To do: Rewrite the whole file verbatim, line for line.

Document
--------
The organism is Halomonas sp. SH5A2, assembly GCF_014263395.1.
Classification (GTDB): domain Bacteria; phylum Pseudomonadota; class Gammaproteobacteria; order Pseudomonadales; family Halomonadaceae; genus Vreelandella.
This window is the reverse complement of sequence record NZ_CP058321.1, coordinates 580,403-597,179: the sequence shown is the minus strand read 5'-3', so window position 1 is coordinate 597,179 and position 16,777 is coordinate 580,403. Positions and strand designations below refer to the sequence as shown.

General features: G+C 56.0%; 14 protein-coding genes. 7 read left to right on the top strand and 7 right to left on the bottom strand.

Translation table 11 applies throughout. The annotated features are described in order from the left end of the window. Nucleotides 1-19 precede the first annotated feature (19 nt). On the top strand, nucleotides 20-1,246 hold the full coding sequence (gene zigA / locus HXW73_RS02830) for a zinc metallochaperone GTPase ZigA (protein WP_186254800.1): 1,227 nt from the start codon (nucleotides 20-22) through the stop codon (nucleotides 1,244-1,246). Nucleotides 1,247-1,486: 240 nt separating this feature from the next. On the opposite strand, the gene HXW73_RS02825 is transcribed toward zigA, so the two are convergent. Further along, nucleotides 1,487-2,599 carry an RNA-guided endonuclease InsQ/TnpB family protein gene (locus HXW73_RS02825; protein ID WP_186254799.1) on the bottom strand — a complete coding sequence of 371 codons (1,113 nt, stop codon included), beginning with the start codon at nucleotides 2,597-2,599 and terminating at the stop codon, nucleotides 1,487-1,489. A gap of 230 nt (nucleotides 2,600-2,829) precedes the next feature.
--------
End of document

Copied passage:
The organism is Halomonas sp. SH5A2, assembly GCF_014263395.1.
Classification (GTDB): domain Bacteria; phylum Pseudomonadota; class Gammaproteobacteria; order Pseudomonadales; family Halomonadaceae; genus Vreelandella.
This window is the reverse complement of sequence record NZ_CP058321.1, coordinates 580,403-597,179: the sequence shown is the minus strand read 5'-3', so window position 1 is coordinate 597,179 and position 16,777 is coordinate 580,403. Positions and strand designations below refer to the sequence as shown.

General features: G+C 56.0%; 14 protein-coding genes. 7 read left to right on the top strand and 7 right to left on the bottom strand.

Translation table 11 applies throughout. The annotated features are described in order from the left end of the window. Nucleotides 1-19 precede the first annotated feature (19 nt). On the top strand, nucleotides 20-1,246 hold the full coding sequence (gene zigA / locus HXW73_RS02830) for a zinc metallochaperone GTPase ZigA (protein WP_186254800.1): 1,227 nt from the start codon (nucleotides 20-22) through the stop codon (nucleotides 1,244-1,246). Nucleotides 1,247-1,486: 240 nt separating this feature from the next. On the opposite strand, the gene HXW73_RS02825 is transcribed toward zigA, so the two are convergent. Further along, nucleotides 1,487-2,599 carry an RNA-guided endonuclease InsQ/TnpB family protein gene (locus HXW73_RS02825; protein ID WP_186254799.1) on the bottom strand — a complete coding sequence of 371 codons (1,113 nt, stop codon included), beginning with the start codon at nucleotides 2,597-2,599 and terminating at the stop codon, nucleotides 1,487-1,489. A gap of 230 nt (nucleotides 2,600-2,829) precedes the next feature.